A week really can be a long time in politics. After the Labour Conference, David Cameron called for an immediate election. He sounded like an officer in the Light Brigade briefing his troopers, just before the Charge. Mr Cameron and other leading Tories had to appear nonchalant. They could not be seen to funk an election; they would leave that to Gordon Brown. But as the party assembled in Blackpool, no sane Tory wanted an early contest.
Yet by this weekend, there was genuine enthusiasm for battle in the Tory ranks, followed by disappointment when Mr Brown ran away. The Tories can console themselves. When the election does come, it will be easier to win outright. In the meantime, they can find amusement by reaching for a thesaurus, in search of synonyms for "chicken" and "bottle".
The credit for this transformation is easy to allocate. It belongs to David Cameron. It is his birthday on Tuesday. He is entitled to enjoy it. While some of his colleagues were showing signs of panic, he not only kept his nerve: he did so without apparent effort. "This is as good as it gets for Gordon," he said back in July, expressing serene confidence that the Brown bounce would be brief. One of his advisors added that there was no point in attacking Mr Brown as long as the voters were prepared to listen to him. That would change, but until it did, premature onslaughts would appear to be born of desperation and might even rebound. That is no longer the case.
When the history of these years comes to be written, last week's Tory Conference will emerge as a fateful event. It may have been the most important party conference in political history, and no party leader has ever delivered a more successful speech than Mr Cameron did on Wednesday. He took an awesome gamble by speaking without an autocue for over an hour. Suppose he had tripped over his feet at any stage? That would have made the headlines, and Mr Brown might be about to call an election. Great outcomes can turn on small events. For want of an autocue, the election was won.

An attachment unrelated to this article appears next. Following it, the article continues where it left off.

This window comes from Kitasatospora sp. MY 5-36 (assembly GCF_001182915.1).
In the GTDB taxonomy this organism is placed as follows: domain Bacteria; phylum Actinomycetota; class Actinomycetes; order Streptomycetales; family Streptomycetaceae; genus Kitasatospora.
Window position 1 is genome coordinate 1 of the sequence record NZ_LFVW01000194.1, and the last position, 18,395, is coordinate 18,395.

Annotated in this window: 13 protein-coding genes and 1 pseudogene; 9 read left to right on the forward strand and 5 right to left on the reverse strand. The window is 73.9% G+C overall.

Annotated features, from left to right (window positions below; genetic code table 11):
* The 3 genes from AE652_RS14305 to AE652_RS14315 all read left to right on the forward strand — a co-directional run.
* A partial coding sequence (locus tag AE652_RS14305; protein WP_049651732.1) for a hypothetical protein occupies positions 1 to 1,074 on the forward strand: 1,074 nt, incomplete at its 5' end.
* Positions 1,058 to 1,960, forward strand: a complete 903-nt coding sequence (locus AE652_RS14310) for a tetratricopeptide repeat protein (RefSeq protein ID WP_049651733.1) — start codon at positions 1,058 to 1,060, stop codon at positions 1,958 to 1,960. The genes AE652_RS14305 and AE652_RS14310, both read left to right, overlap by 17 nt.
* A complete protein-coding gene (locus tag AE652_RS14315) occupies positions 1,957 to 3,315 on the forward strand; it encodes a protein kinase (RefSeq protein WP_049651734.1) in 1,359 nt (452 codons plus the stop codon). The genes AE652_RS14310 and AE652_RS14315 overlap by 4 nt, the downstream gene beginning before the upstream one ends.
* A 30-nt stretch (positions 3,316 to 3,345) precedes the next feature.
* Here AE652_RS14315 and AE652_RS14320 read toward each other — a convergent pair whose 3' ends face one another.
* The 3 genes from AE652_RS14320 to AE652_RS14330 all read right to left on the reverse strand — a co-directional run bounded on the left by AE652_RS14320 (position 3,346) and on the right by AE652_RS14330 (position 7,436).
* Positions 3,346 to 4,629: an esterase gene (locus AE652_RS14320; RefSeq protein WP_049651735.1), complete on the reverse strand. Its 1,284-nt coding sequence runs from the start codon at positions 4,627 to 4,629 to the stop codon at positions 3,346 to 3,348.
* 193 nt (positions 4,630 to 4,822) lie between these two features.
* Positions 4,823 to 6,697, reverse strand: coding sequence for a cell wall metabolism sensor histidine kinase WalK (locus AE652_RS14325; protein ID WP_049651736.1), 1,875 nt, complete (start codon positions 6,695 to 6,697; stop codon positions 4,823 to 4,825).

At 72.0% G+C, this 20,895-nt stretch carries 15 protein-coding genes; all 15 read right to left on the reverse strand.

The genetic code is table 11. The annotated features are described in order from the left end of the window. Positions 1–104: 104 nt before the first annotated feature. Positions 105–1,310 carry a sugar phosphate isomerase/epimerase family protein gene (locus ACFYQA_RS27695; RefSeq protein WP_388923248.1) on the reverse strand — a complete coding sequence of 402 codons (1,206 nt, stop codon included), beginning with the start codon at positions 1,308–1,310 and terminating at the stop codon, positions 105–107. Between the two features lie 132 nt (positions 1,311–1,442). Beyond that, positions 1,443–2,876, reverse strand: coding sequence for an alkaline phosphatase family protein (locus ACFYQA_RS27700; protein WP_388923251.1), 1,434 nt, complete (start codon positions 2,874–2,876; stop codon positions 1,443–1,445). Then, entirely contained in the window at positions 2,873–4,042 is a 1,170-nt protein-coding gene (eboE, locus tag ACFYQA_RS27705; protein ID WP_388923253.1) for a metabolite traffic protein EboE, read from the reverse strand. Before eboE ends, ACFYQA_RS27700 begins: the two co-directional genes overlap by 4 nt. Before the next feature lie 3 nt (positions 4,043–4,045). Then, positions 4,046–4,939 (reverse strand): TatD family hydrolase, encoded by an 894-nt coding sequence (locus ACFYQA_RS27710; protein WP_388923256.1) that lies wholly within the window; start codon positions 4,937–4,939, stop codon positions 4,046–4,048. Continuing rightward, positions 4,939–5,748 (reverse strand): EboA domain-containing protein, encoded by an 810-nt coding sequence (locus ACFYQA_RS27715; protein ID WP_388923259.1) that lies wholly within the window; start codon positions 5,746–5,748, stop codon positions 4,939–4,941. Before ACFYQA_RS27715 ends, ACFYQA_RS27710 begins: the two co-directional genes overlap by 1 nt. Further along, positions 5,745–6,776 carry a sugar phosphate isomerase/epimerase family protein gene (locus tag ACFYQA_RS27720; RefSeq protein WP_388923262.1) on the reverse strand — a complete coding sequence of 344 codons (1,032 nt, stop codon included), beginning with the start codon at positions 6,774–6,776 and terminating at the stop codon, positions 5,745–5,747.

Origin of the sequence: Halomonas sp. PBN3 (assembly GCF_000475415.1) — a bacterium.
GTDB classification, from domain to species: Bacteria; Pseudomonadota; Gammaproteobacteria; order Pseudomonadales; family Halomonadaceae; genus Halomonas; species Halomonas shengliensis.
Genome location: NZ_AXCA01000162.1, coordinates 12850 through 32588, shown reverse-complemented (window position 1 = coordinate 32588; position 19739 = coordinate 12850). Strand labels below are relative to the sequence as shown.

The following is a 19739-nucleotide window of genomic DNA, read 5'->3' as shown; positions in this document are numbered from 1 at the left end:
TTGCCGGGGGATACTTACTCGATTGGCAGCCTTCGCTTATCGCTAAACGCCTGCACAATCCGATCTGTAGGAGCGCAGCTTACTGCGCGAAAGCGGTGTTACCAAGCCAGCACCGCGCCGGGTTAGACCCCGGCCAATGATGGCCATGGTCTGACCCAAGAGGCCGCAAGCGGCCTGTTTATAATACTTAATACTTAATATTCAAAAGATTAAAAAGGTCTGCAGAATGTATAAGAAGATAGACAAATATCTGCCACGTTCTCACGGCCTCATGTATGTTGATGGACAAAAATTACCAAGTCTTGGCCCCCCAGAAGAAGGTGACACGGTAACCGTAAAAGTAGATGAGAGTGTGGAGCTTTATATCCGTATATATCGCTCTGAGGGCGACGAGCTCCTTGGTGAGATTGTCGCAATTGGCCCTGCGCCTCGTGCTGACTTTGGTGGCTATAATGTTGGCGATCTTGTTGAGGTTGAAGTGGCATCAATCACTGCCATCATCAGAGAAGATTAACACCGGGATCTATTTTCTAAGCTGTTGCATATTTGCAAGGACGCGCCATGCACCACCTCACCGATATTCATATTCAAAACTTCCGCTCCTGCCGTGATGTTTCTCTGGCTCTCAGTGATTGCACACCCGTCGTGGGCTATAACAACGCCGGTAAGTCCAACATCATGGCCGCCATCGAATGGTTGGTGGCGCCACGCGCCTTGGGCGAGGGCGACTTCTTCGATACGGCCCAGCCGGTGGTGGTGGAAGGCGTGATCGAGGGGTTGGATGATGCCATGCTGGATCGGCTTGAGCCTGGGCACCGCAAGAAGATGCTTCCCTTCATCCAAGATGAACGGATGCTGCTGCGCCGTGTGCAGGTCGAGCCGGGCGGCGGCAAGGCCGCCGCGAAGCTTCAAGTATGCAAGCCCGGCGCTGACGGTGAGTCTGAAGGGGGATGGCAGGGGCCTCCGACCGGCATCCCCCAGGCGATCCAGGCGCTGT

Gordon Brown cannot be blamed for the delay. It was the least bad of two gruesome alternatives. No sane Prime Minister calls an election half-way through a Parliament when the polls have swung against him. Mr Brown can console himself. He has now ensured that he will remain Prime Minister for longer than Bonar Law, Eden, and Home. This is all the consolation which he is likely to find.
Admittedly, the sovereign people have not been at their stoutest of late. Their volatility rivals the Roman mob's in Julius Caesar. But this is no reason to believe that Mr Brown can recover, any more than Brutus could. We are not dealing with a swinging pendulum, but with a collapsed soufflé. Gordon Brown will not rise twice.
He did have a remarkable few weeks, in which he attained two objectives which had seemed impossible. He concealed his personality and he covered up his government's record. On the latter, he succeeded because he was able to sublimate events into politics. There were problems: floods, foot and mouth, Iraq. But in each case, the Prime Minister did not have to do anything except seem portentous. At the same time, his body language was conveying a briefly effective message. Everything that you enjoyed about the past 10 years is down to me, while all the failures and the spin are buried with the other fellow, whose name need no longer concern us.